Many sub-Saharan African countries have put great efforts towards the attainment of the goals of Education For All (EFA) as determined and agreed upon at the World Conference on Education For All (WCEFA) held in Jomtien, Thailand in 1990 and re-affirmed in Dakar, Senegal in 2000. This has led to considerable progress in reaching the EFA targets in some countries, including achieving gender parity, at least in primary school; expanding basic education to include additional years of secondary education; and finding a better balance between academic education and technical‐vocational and training. But many serious challenges remain, notably inadequate infrastructure and teacher resources and persistent geographic and socio‐economic disparities which leave many children (girls, the poor, ethnic/linguistic minorities) never enrolled in, or eventually pushed out of, school. Apart from Seychelles, it was elusive or mirage in much of sub-Saharan Africa (SSA) achieving the Millennium Development Goals (MDGs) for education – ensuring that every child, irrespective of gender, is able to complete a full course of primary school education in 2015.
Conquering its independence in 1966 from the United Kingdom, Guyana remains a forgotten country in South American political mainstream. While the most part of South American countries present a considerable progress on school enrollment and adult’s illiteracy reduction, Guyana stands at the top of non-school enrollment and adult illiteracy: it has an impressive 572% bigger rate of out-of-school children than Brazil for a 26187.9% smaller population. A common project of a stronger regional political cooperation among South American countries would very likely be profitable to Guyanese domestic scopes and constitutional legal premises. It could be argue that being a country in the Caribbean region, the national de facto detachment from South America would be strategical. We want to show the reasons for this detachment, why it is not strategical, and unveil the colonial roots of this antiquate practice.
Salome and Jackson are siblings of about 11 years old from a rural region of Kenya, their daily morning starts with a manual digging in the sand in a quest for water. Their home does not has neither electricity nor piped water, and they cross a 15 kilometers distance through the kenyan savannah to get to school. In the first article of the 1948 Universal declaration of human rights we read that all human beings are born free and equal in dignity and rights. But is it true? Continuer la lecture →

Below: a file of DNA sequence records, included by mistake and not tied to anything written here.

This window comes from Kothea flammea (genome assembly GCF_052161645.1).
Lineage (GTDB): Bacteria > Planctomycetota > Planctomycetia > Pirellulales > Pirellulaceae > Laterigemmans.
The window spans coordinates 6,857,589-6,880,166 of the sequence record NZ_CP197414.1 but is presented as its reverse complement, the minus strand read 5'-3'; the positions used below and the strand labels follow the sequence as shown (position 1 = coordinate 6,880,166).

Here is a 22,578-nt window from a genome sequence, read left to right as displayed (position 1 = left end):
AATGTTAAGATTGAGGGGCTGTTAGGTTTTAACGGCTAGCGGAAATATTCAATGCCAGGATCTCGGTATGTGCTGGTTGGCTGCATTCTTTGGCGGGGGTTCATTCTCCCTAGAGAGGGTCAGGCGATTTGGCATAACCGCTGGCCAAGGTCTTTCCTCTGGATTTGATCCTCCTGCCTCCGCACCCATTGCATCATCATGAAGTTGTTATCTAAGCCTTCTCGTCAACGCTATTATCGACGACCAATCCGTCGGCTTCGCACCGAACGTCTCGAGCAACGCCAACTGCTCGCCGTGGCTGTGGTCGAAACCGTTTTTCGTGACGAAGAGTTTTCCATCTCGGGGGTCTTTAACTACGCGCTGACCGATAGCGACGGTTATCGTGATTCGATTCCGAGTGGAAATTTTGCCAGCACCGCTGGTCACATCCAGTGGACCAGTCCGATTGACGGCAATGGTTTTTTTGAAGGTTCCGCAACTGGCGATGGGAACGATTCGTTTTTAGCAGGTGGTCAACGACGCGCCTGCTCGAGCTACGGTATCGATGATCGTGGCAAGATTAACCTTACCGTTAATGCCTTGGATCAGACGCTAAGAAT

Education empowers, gives choices, and a voice to the disadvantaged; it also promotes health by teaching students about good health practices, and in these ways it helps to break down the poverty cycle. It is perceived as an instrument of economic growth, productivity, and enculturation of humanity (Maruatona, 1999). This explains why it is often assigned the task of being a pre-requisite for the development of labour, control of fertility, mortality, and fostering improved quality of life and increased life expectancy in both developed and developing nations (UNESCO, 1999). Education therefore has been recognised as a priority sector by all Governments since the independence of Bangladesh. In order to maintain a modern, scientific and effective education system, the Government continues to attach the highest priority to the improvement of the education sector– at the very least, in terms of stated policy and increasing investment in education (Ahmed and Nath, 2005).
Comment, sur une autonomie qui n’existe pas, éduquer à l’autonomie ? C’est à cette tâche « impossible » que se confronte la pédagogie. Car il s’agit de transformer l’être humain, c’est-à-dire de développer son autonomie, son activité propre en utilisant cette même activité. Or cela suppose la création d’un espace relationnel fondé sur la reconnaissance où l’autonomie, le respect de soi et des autres, la solidarité et la responsabilité surgissent comme modes de vies spontanés. L’éducation a donc une double tâche : développer l’autonomie en créant l’espace relationnel où elle peut surgir. C’est donc à expliciter cette double tâche, à donner quelques pistes de réflexion dans cette direction, que notre article se consacre.
Capital’s overall determinations deeply affect every single domain which has a bearing on education, and by no means only the formal educational institutions. The latter are closely integrated in the totality of the social processes. They cannot function properly, unless they are in tune with the comprehensive educational determinations of society as a whole.
by István Mészáros, originally published by Boitempo Editorial, 2008.*
The Kenyan Government has made spirited efforts to attain the Millennium Development Goals (MDG) and Education For All (EFA) goals given the realization that investing in the education is critical for socio-economic and political advancement of the country. This study has established that despite this noble objective, getting education to hard-to-reach children, especially girls in arid and semi arid regions (ASALs) is a great challenge. Poor access to education and gender imbalances are largely attributed to prevailing poverty, negative attitudes and lack of commitment from parents towards sending their child girl to school, cultural practices such as female genital mutilation (FGM) and early marriage, insecurity and conflicts, unfriendly school environments, irrelevant curriculum and quality education and lack of role models within the community. The Government needs to address these obstacles and improve learning conditions so that marginalized children are able to enroll, participate and complete school.